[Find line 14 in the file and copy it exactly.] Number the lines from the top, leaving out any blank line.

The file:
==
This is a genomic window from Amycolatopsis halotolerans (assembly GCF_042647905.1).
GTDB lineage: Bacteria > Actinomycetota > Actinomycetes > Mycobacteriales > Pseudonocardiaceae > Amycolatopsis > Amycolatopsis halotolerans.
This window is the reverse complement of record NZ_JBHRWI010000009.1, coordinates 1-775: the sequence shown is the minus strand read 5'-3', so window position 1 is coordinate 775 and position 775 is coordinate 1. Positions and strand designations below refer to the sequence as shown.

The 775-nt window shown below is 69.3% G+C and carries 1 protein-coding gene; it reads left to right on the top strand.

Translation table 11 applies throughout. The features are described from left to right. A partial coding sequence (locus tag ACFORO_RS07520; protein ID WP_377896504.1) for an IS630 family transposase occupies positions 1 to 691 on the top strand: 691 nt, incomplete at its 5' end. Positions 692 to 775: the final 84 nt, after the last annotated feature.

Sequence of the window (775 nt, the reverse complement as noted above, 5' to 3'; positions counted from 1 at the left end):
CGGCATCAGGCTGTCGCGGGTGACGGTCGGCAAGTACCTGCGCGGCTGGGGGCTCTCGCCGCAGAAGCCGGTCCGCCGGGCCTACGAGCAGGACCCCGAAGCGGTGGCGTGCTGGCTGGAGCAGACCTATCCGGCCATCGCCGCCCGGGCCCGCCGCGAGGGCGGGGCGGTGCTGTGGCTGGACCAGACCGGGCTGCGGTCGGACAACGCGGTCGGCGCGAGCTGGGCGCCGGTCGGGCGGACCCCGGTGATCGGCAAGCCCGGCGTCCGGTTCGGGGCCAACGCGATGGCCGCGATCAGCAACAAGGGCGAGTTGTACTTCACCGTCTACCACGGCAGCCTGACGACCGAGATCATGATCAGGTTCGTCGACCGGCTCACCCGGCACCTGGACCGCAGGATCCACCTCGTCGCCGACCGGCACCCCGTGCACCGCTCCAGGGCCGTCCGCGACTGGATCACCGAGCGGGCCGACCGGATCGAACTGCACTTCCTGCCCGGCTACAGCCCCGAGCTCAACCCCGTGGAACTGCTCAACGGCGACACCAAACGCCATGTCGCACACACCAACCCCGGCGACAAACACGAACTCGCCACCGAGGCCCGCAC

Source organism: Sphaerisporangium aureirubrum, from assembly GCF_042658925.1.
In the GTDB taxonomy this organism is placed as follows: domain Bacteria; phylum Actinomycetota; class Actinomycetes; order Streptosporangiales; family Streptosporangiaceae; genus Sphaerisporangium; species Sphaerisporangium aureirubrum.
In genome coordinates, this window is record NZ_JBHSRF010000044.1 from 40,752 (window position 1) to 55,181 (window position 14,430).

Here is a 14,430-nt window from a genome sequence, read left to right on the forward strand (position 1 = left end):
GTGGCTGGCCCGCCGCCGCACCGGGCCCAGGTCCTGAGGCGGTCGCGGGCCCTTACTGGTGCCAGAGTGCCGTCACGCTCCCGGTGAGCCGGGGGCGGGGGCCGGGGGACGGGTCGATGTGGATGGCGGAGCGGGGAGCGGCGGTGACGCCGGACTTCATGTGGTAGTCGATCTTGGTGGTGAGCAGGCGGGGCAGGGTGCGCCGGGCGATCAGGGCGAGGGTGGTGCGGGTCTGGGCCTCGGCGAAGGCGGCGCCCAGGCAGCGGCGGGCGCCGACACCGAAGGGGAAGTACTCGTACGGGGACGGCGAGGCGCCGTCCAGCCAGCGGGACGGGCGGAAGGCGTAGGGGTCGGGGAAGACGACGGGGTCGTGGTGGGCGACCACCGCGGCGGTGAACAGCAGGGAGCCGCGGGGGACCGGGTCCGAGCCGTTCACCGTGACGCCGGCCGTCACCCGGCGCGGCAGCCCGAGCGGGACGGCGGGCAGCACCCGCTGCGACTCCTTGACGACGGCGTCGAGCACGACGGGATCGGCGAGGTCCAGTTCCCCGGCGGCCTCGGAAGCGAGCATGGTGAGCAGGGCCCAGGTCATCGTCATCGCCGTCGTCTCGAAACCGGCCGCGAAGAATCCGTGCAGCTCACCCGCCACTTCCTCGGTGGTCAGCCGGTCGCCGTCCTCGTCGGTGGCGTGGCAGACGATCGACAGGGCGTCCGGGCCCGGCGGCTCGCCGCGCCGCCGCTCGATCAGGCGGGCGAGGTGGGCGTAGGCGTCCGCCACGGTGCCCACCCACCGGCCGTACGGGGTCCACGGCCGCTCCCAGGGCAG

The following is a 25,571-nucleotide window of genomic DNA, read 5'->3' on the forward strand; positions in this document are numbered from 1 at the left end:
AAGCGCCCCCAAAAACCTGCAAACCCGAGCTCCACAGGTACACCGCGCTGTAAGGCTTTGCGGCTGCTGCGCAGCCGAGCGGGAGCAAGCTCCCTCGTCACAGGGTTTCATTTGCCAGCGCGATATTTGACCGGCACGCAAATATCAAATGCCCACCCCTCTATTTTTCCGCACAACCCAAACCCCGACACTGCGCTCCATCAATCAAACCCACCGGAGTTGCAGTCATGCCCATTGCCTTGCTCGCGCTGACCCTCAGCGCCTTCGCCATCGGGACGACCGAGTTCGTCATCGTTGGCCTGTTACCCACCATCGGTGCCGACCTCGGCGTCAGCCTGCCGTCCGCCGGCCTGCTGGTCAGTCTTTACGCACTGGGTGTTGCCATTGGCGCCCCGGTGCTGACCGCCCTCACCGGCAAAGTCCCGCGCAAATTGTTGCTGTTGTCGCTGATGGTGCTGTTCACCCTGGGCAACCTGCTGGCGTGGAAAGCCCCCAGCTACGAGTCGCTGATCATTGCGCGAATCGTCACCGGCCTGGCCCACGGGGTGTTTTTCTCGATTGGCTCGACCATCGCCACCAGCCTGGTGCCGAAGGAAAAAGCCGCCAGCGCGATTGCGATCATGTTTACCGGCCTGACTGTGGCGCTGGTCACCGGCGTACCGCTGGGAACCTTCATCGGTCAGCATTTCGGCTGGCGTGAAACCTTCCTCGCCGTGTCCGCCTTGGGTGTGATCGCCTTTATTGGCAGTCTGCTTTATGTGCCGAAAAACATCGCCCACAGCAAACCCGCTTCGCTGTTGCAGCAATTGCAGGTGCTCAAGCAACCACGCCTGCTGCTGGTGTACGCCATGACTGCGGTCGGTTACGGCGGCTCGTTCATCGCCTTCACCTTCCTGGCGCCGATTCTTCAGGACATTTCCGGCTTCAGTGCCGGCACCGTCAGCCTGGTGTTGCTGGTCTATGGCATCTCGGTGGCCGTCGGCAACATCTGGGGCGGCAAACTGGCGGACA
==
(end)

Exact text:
AAGCGCCCCCAAAAACCTGCAAACCCGAGCTCCACAGGTACACCGCGCTGTAAGGCTTTGCGGCTGCTGCGCAGCCGAGCGGGAGCAAGCTCCCTCGTCACAGGGTTTCATTTGCCAGCGCGATATTTGACCGGCACGCAAATATCAAATGCCCACCCCTCTATTTTTCCGCACAACCCAAACCCCGACACTGCGCTCCATCAATCAAACCCACCGGAGTTGCAGTCATGCCCATTGCCTTGCTCGCGCTGACCCTCAGCGCCTTCGCCATCGGGACGACCGAGTTCGTCATCGTTGGCCTGTTACCCACCATCGGTGCCGACCTCGGCGTCAGCCTGCCGTCCGCCGGCCTGCTGGTCAGTCTTTACGCACTGGGTGTTGCCATTGGCGCCCCGGTGCTGACCGCCCTCACCGGCAAAGTCCCGCGCAAATTGTTGCTGTTGTCGCTGATGGTGCTGTTCACCCTGGGCAACCTGCTGGCGTGGAAAGCCCCCAGCTACGAGTCGCTGATCATTGCGCGAATCGTCACCGGCCTGGCCCACGGGGTGTTTTTCTCGATTGGCTCGACCATCGCCACCAGCCTGGTGCCGAAGGAAAAAGCCGCCAGCGCGATTGCGATCATGTTTACCGGCCTGACTGTGGCGCTGGTCACCGGCGTACCGCTGGGAACCTTCATCGGTCAGCATTTCGGCTGGCGTGAAACCTTCCTCGCCGTGTCCGCCTTGGGTGTGATCGCCTTTATTGGCAGTCTGCTTTATGTGCCGAAAAACATCGCCCACAGCAAACCCGCTTCGCTGTTGCAGCAATTGCAGGTGCTCAAGCAACCACGCCTGCTGCTGGTGTACGCCATGACTGCGGTCGGTTACGGCGGCTCGTTCATCGCCTTCACCTTCCTGGCGCCGATTCTTCAGGACATTTCCGGCTTCAGTGCCGGCACCGTCAGCCTGGTGTTGCTGGTCTATGGCATCTCGGTGGCCGTCGGCAACATCTGGGGCGGCAAACTGGCGGACA